Undeleting in Linux? Its possible, here's how...
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Thread: Undeleting in Linux? Its possible, here's how...

  1. #1
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    Exclamation Undeleting in Linux? Its possible, here's how...

    If there are any problems with my post please write me and tell me I would really appreciate it.

    http://www.linuxdoc.org/HOWTO/mini/E...ndeletion.html <-- Source of my information

    Alright I'll attempt to do justice to the HOWTO I just read. I should use the information and master the process before I make an attempt at discribing the process but I figure if this post interests you, you'll just visit the page and read it in-depth on your own.

    Recovering a file on a Linux (and I suppose Unix also) system is possible. The programs for Unix may be the same and/or the source will be usable for both platforms... anyways, the deletion of a file merely takes away the "labeling" of the file. The files you delete are still on the system but not recognized as information but now as usable space on the hard drive. Information on the system that stays "open" will be written over eventually so the speed at which recovery takes place is essential. Ways of "file protection" is covered in the HOWTO, very useful information, but I wont get into that. If your interested the reference is at the top of this post.

    I'm going to quickly discribe the process and undestanding of it but not with all details. Those who know the progams that are mentioned should be able to figure it out if they try.

    First off recovery rate is only about 80% and the % goes down with the amount of time between deletion and attempt of recovery. Also the amount of users on system and location of file are factors. If the file is located on a "busy" partition then it is urgent to recover immediately as the OS will assign the blocks if not found in time. There are 2 ways that you can undelete the file: One is removing the "flag" noting it as deleted on the inode itself. Second, safer and slower, work out where the data is and write it to a new file. The first step is unmounting partition that the data was stored on. If the partition is a vital part of the system like the root partition then its best to image the whole partition and mount using loopback... (you want to work on the partiton that the data is on... the image of the partition wont image deleted files unless you are making a exact copy and that would be slow and useless...) an example of the loopback is:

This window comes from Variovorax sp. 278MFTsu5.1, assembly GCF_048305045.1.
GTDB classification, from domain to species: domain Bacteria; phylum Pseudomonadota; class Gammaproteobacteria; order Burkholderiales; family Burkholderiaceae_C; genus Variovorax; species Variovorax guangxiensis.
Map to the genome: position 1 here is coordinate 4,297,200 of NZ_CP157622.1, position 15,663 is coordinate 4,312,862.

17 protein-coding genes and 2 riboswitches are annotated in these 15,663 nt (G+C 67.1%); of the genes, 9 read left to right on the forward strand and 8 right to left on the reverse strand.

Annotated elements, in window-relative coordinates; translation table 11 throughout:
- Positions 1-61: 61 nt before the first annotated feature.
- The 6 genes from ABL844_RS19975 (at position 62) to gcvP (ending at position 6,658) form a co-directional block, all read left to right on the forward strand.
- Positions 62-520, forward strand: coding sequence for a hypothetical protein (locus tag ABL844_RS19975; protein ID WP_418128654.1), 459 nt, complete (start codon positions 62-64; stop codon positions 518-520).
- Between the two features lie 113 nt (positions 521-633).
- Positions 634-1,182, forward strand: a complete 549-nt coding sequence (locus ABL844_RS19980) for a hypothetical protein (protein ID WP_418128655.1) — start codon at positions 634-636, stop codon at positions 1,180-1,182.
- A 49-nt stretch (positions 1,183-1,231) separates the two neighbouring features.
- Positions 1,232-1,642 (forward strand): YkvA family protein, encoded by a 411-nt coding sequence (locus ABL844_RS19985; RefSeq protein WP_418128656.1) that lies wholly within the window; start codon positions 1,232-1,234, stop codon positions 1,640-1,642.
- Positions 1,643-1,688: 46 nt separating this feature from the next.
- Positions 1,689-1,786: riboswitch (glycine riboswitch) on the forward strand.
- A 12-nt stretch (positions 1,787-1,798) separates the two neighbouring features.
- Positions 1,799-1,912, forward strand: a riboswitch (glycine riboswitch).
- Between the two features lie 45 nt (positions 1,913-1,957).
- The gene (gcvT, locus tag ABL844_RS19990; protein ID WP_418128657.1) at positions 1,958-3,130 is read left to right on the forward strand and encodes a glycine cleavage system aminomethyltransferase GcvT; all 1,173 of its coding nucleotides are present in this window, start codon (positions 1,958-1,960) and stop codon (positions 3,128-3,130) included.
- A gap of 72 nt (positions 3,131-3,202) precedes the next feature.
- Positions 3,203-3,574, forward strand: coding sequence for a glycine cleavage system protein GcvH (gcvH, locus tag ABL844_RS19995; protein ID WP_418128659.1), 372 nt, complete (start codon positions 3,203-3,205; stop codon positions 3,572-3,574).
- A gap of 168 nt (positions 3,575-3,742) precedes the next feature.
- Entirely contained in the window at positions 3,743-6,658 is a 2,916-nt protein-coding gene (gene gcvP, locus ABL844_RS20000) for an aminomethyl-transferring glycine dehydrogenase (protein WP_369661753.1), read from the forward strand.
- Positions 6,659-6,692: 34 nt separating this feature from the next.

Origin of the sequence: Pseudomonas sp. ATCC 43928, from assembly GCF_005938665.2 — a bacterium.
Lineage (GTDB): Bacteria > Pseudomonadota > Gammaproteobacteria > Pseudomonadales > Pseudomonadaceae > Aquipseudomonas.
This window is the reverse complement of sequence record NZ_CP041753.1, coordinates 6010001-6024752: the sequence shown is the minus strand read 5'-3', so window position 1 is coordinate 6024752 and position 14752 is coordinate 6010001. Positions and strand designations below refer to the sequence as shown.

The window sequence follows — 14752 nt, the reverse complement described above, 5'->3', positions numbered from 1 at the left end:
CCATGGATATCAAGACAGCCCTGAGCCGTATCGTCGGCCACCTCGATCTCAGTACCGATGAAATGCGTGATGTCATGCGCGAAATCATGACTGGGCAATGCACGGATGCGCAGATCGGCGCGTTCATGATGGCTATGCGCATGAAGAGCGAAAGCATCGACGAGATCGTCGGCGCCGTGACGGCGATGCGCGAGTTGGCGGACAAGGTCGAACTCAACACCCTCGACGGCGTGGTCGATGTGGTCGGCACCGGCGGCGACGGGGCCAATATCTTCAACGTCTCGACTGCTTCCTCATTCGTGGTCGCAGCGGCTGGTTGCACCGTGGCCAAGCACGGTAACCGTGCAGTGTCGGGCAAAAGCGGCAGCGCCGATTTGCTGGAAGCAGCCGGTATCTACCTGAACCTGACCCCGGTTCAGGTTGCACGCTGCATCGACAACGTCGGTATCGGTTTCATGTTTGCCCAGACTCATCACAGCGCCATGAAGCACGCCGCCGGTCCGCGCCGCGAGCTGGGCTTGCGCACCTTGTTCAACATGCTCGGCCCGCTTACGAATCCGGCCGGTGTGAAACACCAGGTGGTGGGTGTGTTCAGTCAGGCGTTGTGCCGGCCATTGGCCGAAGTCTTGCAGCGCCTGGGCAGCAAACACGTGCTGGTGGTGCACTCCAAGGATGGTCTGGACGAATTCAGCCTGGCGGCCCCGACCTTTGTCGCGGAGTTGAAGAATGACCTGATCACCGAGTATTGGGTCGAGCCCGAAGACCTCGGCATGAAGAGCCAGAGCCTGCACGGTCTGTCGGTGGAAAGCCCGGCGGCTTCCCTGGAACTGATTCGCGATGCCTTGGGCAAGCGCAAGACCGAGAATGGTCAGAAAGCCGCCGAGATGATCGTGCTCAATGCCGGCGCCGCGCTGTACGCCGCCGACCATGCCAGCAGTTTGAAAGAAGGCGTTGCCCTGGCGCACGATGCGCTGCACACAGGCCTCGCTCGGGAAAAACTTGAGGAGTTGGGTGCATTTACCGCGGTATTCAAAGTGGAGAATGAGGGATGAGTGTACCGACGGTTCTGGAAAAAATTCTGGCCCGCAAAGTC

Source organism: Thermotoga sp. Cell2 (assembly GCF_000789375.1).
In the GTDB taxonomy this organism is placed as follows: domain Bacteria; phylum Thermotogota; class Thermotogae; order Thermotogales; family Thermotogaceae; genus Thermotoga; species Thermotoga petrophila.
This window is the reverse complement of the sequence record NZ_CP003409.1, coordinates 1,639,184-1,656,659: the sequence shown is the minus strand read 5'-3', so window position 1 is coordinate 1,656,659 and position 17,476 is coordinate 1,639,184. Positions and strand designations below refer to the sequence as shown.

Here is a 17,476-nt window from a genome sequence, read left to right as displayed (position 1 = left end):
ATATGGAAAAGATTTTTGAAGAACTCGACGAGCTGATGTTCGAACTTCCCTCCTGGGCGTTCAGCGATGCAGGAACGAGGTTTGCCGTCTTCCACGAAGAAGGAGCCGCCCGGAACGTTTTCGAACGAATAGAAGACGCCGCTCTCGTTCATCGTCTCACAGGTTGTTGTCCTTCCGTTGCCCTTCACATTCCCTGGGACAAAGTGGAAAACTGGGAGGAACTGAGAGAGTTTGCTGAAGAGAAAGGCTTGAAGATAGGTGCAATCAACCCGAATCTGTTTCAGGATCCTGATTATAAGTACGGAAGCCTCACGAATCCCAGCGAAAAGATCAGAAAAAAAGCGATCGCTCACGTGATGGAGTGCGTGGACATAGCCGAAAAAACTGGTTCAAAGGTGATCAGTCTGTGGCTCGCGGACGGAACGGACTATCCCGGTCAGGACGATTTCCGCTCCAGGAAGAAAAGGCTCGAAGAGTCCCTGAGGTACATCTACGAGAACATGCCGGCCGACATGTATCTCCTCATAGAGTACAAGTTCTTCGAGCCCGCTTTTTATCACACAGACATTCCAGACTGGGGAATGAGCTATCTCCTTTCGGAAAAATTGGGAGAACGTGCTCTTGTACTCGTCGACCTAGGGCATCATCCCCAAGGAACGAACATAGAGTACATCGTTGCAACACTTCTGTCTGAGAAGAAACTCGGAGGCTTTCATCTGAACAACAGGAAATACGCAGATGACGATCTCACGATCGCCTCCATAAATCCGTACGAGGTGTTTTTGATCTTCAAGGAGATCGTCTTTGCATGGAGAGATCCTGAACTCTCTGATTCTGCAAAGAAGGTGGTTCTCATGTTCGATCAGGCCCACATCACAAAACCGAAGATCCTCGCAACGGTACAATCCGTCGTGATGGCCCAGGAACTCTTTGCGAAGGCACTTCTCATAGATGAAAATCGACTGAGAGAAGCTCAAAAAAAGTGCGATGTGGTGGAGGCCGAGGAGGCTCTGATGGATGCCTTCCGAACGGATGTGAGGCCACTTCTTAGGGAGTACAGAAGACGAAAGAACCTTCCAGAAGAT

"# cp /dev/hda5 /root/working
    # mount -t ext2 -o loop /root/working /mnt"

    He mentions a warrning about older versions of mount might not be capable of this but the HOWTO is also about 2 yrs old so I'm sure almost all can get this to work now. This will get your root partition innactive so that your actions wont screw up the system you are trying to fix. If problems do occur after finished you can always copy the image over the existing data and fix the problems you inflicted on the system... When saving the data put it on a seperate partition from the one you are working on. If you have no other partition he suggests this:

    "# dd if=/dev/zero of=/dev/ram0 bs=1k count=2048
    # mke2fs -v -m 0 /dev/ram0 2048
    # mount -t ext2 /dev/ram0 /mnt

    This creates a 2MB ramdisk volume, and mounts it on /mnt. "

    That will allow you hopefully enough space for the data you wish to recover... size can be changed if needed. Here is another warrning: